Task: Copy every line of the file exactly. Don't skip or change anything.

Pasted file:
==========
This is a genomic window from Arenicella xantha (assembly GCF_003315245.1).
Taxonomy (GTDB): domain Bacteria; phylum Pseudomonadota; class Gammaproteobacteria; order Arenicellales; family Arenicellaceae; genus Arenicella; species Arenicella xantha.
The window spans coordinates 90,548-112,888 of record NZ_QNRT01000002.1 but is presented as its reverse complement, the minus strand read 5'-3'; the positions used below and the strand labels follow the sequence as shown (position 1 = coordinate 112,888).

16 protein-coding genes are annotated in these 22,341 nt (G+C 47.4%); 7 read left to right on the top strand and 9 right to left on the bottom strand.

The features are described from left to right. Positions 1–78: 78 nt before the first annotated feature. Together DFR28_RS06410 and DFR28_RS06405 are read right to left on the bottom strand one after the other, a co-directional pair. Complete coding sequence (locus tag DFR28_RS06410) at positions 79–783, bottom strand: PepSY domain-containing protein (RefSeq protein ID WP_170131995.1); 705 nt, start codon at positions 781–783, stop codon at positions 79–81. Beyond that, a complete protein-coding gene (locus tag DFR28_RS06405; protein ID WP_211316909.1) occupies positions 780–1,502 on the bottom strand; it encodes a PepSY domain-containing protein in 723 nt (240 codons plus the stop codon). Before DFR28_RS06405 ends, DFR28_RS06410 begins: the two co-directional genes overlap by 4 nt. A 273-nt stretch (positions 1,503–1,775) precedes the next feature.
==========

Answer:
This is a genomic window from Arenicella xantha (assembly GCF_003315245.1).
Taxonomy (GTDB): domain Bacteria; phylum Pseudomonadota; class Gammaproteobacteria; order Arenicellales; family Arenicellaceae; genus Arenicella; species Arenicella xantha.
The window spans coordinates 90,548-112,888 of record NZ_QNRT01000002.1 but is presented as its reverse complement, the minus strand read 5'-3'; the positions used below and the strand labels follow the sequence as shown (position 1 = coordinate 112,888).

16 protein-coding genes are annotated in these 22,341 nt (G+C 47.4%); 7 read left to right on the top strand and 9 right to left on the bottom strand.

The features are described from left to right. Positions 1–78: 78 nt before the first annotated feature. Together DFR28_RS06410 and DFR28_RS06405 are read right to left on the bottom strand one after the other, a co-directional pair. Complete coding sequence (locus tag DFR28_RS06410) at positions 79–783, bottom strand: PepSY domain-containing protein (RefSeq protein ID WP_170131995.1); 705 nt, start codon at positions 781–783, stop codon at positions 79–81. Beyond that, a complete protein-coding gene (locus tag DFR28_RS06405; protein ID WP_211316909.1) occupies positions 780–1,502 on the bottom strand; it encodes a PepSY domain-containing protein in 723 nt (240 codons plus the stop codon). Before DFR28_RS06405 ends, DFR28_RS06410 begins: the two co-directional genes overlap by 4 nt. A 273-nt stretch (positions 1,503–1,775) precedes the next feature.